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Radix sort using queue. 32 90 56 88 19 00 51 13 72 88 12. 00 12 13 19 32 51 56 72 88 88 90. Warning! Too much programming is not healthy. In the “ancient time,” computer programs are stored on punch cards. Radix sort is invented to sort piles of cards by machines.

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32 90 56 88 19 00 51 13 72 88 12

00 12 13 19 32 51 56 72 88 88 90

Warning! Too much programming is not healthy.

punch cards. Radix sort is invented to sort piles of cards

by machines.

Take a sequence of numbers, say

720, 497, 450, 411, 329

one would probably start out sorting from the most significant

digit, and descend to the least significant digit:

(human sorter)

329

457

450

411

720

329

411

457

450

720

329

410

451

457

720

720

497

450

411

329

450

411

497

329

Notice that if you look only at the four hundreds,the numbers are already sorted!

instead of sorting from the most significant

digit, we start out sorting the least significant digit.

Using the same set of numbers, we would have:

329

411

450

497

720

411

720

329

450

497

720

497

450

411

329

It is important that we keep the order

of the previously sorted pile.

If we destroy the order of the four hundreds when sorting the last digit,

we would not get the correct sorting!

That’s why we use queue.

Given: an array target[] of integers of n_digits

Use: QueueLL package and

Goal: sort the integers in target[] in ascending order

#include “QueueLL.cpp”

This slide will self-destruct in 5 secs. Good luck!

target []

720

497

450

411

329

we first sort the least significant digit

by putting the numbers ending with k

into bin#k.

#1

#2

#3

#4

#5

#6

#7

#8

#9

#0

Imagine that the numbers in each bin

forms a queue.

Imagine that we are sorting punch cards.

We start out creating 10 bins (bin #0, to bin #9), each bin holds

the numbers whose digit number (under sorting) match the bin #.

450

720

411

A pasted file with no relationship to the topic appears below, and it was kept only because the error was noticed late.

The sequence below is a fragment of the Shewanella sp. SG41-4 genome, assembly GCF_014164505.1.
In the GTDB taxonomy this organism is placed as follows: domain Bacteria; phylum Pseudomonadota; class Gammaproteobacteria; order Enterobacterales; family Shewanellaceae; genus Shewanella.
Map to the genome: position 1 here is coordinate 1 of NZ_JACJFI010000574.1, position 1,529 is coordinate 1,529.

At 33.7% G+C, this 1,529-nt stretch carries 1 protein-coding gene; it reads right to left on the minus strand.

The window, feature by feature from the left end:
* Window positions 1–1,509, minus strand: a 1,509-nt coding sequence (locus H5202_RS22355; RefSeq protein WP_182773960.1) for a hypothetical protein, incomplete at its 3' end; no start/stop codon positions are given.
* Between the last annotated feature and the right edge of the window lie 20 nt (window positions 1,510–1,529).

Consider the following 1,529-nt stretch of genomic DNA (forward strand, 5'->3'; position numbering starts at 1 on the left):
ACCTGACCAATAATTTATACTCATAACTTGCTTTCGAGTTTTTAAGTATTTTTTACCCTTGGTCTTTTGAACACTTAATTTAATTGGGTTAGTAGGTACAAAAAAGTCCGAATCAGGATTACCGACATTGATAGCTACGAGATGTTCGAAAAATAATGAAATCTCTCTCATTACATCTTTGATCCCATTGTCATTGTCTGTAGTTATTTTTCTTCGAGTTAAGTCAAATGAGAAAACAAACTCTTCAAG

497

329

#2

#3

#4

#5

#6

#7

#8

#9

#0

Then we get every number out of the bins in an orderly manner: starting

with bin#0 to bin#9. Numbers from each bin is taken out using the

First-in-first-out (FIFO) policy.

450

720

411

497

329

720 450

411

497

329

target[]

This completes the first pass.

329

720

450

497

411

#1

#2

#3

#4

#5

#6

#7

#8

#9

#0

We then process the second digit using the same procedure.

411

720 329

450

497

target[]

Repeat the same procedure on the next unsorted digit until every digit is sorted.

and each queue contains integers.

...

Queue<int> bins[10];

#1

#0

#8

#9

2)

bins[1] represents bin#1

#1

#1

3) to put a number (411) into bin#1

411

bins[1].Enqueue(411);

Technicalities:

4) similarly, use bins[1].Dequeue()to get one number out of bin#1.

Put numbers into the right bins.

This gets the wanted digit

out of the number. If you want to

generalize the function to handle

integers of any given number of digits,

you only need to modify this line.

Put numbers back to target[].

An example of sorting 2-digit integers.

void RadixSort(int target[], int size, int n_digits){

Queue<int> bins[10];

n_digits=2;

for(int d=1; d<=n_digits; d++)

{

int pos;

int tmp;

cout<<"Sorting the "<<d<<"-digit"<<endl;

for(int i=0; i<size; i++){

int tmp=target[i];

pos=( (d==1)? tmp%10: tmp/10 );

bins[pos].Enqueue(tmp);

}//for each item in target[]

int j=0;

for(int bin_num=0; bin_num<10; bin_num++)

while(!bins[bin_num].IsEmpty())

target[j++]=bins[bin_num].Dequeue();

}

}